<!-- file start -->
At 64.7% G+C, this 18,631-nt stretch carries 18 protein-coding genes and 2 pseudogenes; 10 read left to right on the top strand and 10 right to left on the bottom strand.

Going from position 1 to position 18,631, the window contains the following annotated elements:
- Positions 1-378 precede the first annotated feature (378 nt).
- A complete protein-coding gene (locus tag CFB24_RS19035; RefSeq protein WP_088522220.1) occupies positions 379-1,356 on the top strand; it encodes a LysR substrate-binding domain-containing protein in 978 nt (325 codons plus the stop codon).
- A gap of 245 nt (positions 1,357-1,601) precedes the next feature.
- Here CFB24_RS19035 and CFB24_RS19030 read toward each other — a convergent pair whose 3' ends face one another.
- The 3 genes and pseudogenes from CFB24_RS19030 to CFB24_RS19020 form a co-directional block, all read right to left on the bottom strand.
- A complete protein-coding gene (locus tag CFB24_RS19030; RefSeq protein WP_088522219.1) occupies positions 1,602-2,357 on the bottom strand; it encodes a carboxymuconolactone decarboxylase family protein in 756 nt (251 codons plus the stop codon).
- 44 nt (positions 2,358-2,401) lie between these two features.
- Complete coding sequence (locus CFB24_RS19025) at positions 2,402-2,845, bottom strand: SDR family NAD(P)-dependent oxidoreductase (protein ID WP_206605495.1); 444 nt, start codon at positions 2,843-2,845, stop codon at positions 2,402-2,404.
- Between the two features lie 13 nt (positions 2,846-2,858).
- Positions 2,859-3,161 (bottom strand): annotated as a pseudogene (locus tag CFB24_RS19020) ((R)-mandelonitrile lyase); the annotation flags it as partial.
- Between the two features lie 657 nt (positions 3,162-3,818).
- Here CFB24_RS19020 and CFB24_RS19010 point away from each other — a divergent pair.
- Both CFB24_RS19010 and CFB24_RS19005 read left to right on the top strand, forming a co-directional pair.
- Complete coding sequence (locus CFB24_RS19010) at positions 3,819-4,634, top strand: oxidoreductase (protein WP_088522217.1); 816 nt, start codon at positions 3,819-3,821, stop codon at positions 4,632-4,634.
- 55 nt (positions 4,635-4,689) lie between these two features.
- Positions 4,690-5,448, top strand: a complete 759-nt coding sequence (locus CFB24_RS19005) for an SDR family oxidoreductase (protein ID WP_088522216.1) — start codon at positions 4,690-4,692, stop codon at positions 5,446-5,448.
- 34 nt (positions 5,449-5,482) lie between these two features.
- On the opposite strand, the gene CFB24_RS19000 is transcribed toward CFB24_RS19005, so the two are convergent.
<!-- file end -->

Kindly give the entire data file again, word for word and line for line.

At 64.7% G+C, this 18,631-nt stretch carries 18 protein-coding genes and 2 pseudogenes; 10 read left to right on the top strand and 10 right to left on the bottom strand.

Going from position 1 to position 18,631, the window contains the following annotated elements:
- Positions 1-378 precede the first annotated feature (378 nt).
- A complete protein-coding gene (locus tag CFB24_RS19035; RefSeq protein WP_088522220.1) occupies positions 379-1,356 on the top strand; it encodes a LysR substrate-binding domain-containing protein in 978 nt (325 codons plus the stop codon).
- A gap of 245 nt (positions 1,357-1,601) precedes the next feature.
- Here CFB24_RS19035 and CFB24_RS19030 read toward each other — a convergent pair whose 3' ends face one another.
- The 3 genes and pseudogenes from CFB24_RS19030 to CFB24_RS19020 form a co-directional block, all read right to left on the bottom strand.
- A complete protein-coding gene (locus tag CFB24_RS19030; RefSeq protein WP_088522219.1) occupies positions 1,602-2,357 on the bottom strand; it encodes a carboxymuconolactone decarboxylase family protein in 756 nt (251 codons plus the stop codon).
- 44 nt (positions 2,358-2,401) lie between these two features.
- Complete coding sequence (locus CFB24_RS19025) at positions 2,402-2,845, bottom strand: SDR family NAD(P)-dependent oxidoreductase (protein ID WP_206605495.1); 444 nt, start codon at positions 2,843-2,845, stop codon at positions 2,402-2,404.
- Between the two features lie 13 nt (positions 2,846-2,858).
- Positions 2,859-3,161 (bottom strand): annotated as a pseudogene (locus tag CFB24_RS19020) ((R)-mandelonitrile lyase); the annotation flags it as partial.
- Between the two features lie 657 nt (positions 3,162-3,818).
- Here CFB24_RS19020 and CFB24_RS19010 point away from each other — a divergent pair.
- Both CFB24_RS19010 and CFB24_RS19005 read left to right on the top strand, forming a co-directional pair.
- Complete coding sequence (locus CFB24_RS19010) at positions 3,819-4,634, top strand: oxidoreductase (protein WP_088522217.1); 816 nt, start codon at positions 3,819-3,821, stop codon at positions 4,632-4,634.
- 55 nt (positions 4,635-4,689) lie between these two features.
- Positions 4,690-5,448, top strand: a complete 759-nt coding sequence (locus CFB24_RS19005) for an SDR family oxidoreductase (protein ID WP_088522216.1) — start codon at positions 4,690-4,692, stop codon at positions 5,446-5,448.
- 34 nt (positions 5,449-5,482) lie between these two features.
- On the opposite strand, the gene CFB24_RS19000 is transcribed toward CFB24_RS19005, so the two are convergent.